Woman fatally hit by police on South Carolina beach

Caleb McCusker and Dennis Bright

3 hours ago

HORRY COUNTY, SC (WBTW) — A South Carolina police officer is on leave after a beachgoer was struck and killed by a police vehicle on Thursday.

According to Horry County authorities, 66-year-old Sandra “Sandy” Schultz-Peters of Myrtle Beach was struck by a police pickup truck in the Myrtle Beach area shortly after 1 p.m.

The truck was traveling north along the beach when it struck Schultz-Peters, who was facing east, the South Carolina Highway Patrol said.

Despite all rescue efforts, Schultz-Peters was pronounced dead in a nearby hospital.

A man who was present at the time of the incident described the moments surrounding the chaotic scene.

“From where I was standing, I had turned around. I heard someone screaming, 'Someone got hit,'” Dennis Miller told Nexstar's WBTW. “We ran over here and yes, there was a woman on the ground and a truck on top of her.”

“What happened on the beach yesterday was a tragedy and we know our community is hurting,” Horry County police said in the statement. “Our condolences go out to everyone affected by this loss. We also know our community has questions. We do, too.”

“We have a responsibility to ensure that investigations – both external and internal – occur without delays or disruptions. The Horry County Police Department is providing all access and information the South Carolina Highway Patrol may need to complete its investigation. At this time, the officer involved is on leave. We stand ready to provide any assistance we can to our community and the family suffering this tragic loss.”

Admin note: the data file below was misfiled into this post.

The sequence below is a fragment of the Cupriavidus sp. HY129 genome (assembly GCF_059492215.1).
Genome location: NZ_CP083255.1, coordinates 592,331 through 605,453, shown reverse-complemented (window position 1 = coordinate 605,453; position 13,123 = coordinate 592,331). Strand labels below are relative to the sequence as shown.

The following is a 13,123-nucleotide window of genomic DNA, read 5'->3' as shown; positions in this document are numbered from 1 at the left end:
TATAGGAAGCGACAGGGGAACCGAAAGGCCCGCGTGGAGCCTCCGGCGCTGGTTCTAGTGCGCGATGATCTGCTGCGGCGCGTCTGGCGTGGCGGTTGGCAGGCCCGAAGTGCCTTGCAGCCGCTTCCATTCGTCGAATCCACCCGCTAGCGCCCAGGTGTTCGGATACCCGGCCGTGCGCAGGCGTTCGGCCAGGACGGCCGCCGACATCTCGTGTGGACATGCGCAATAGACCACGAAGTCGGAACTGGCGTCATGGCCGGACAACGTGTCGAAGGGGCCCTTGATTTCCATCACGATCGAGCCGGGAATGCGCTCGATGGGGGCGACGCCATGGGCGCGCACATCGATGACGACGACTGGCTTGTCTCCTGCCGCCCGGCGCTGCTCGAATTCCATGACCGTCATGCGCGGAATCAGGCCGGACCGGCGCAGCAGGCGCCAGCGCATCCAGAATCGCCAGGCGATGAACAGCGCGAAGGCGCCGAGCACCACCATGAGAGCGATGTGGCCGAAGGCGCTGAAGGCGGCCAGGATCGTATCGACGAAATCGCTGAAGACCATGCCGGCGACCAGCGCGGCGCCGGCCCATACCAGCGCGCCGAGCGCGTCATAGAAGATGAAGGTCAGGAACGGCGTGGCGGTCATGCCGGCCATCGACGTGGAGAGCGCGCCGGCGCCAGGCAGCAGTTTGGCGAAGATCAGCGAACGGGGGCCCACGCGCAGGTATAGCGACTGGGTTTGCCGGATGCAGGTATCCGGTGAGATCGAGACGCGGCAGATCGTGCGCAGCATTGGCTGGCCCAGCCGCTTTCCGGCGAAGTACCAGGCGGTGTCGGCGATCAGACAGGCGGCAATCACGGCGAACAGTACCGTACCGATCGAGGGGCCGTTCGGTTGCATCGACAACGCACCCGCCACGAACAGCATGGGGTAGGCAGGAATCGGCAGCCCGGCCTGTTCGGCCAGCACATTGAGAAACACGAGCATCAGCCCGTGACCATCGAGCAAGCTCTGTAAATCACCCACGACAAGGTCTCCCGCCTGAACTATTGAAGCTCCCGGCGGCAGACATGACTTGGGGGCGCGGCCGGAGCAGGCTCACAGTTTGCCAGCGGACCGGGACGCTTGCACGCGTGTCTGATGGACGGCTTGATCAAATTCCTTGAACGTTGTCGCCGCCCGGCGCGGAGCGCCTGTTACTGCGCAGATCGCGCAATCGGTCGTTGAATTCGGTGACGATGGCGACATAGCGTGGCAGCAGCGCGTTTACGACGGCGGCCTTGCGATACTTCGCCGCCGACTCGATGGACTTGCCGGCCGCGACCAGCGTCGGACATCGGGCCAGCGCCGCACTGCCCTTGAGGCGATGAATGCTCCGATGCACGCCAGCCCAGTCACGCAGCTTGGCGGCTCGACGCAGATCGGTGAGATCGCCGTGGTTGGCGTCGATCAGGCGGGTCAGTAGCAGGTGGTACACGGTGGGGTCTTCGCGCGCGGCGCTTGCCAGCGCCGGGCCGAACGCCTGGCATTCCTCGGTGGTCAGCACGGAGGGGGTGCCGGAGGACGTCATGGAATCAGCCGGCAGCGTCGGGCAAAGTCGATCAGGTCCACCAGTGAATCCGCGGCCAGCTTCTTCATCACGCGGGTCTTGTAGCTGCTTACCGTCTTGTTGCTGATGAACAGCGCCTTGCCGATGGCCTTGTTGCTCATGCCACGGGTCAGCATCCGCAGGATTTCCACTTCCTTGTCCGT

On Friday, a highway patrol team was near the beach entrance, using a drone to collect aerial photographs and other documents.

Further information was not initially available.

This is not the first time such an incident has occurred at a Horry County beach. In 2020, a person was struck by a Horry County Police patrol car while laying on the beach in Garden City.

However, the recent incident prompted lawmakers to demand change.

“There's just no room on the coast for the sunbathers and the people who come to enjoy our area and who also have F-150s and other vehicles, while we have other resources that we rely on,” state Rep. William Bailey (R-Little River) told WBTW on Saturday.

Bailey, a former public safety director in North Myrtle Beach, said he would like to see the use of large vehicles on the beach banned in non-emergency situations during peak summer hours.

“In light of this tragedy, we should definitely ask ourselves whether we are doing it right,” Bailey said. “Just patrolling the ocean with large vehicles when there are thousands and thousands of people there is simply not worth the risk.”

State Rep. Tim McGinnis (R-Myrtle Beach) told WBTW that he would also support efforts to better regulate the use of large vehicles on the beach.

“I want to talk to law enforcement and safety officials about laws that will prevent this from happening again,” he said in a text message. “What happened was a tragedy and if there is an opportunity to make our beaches safer, we need to take advantage of it.”

WBTW's Adam Benson and Hannah Huffstickler contributed to this report.

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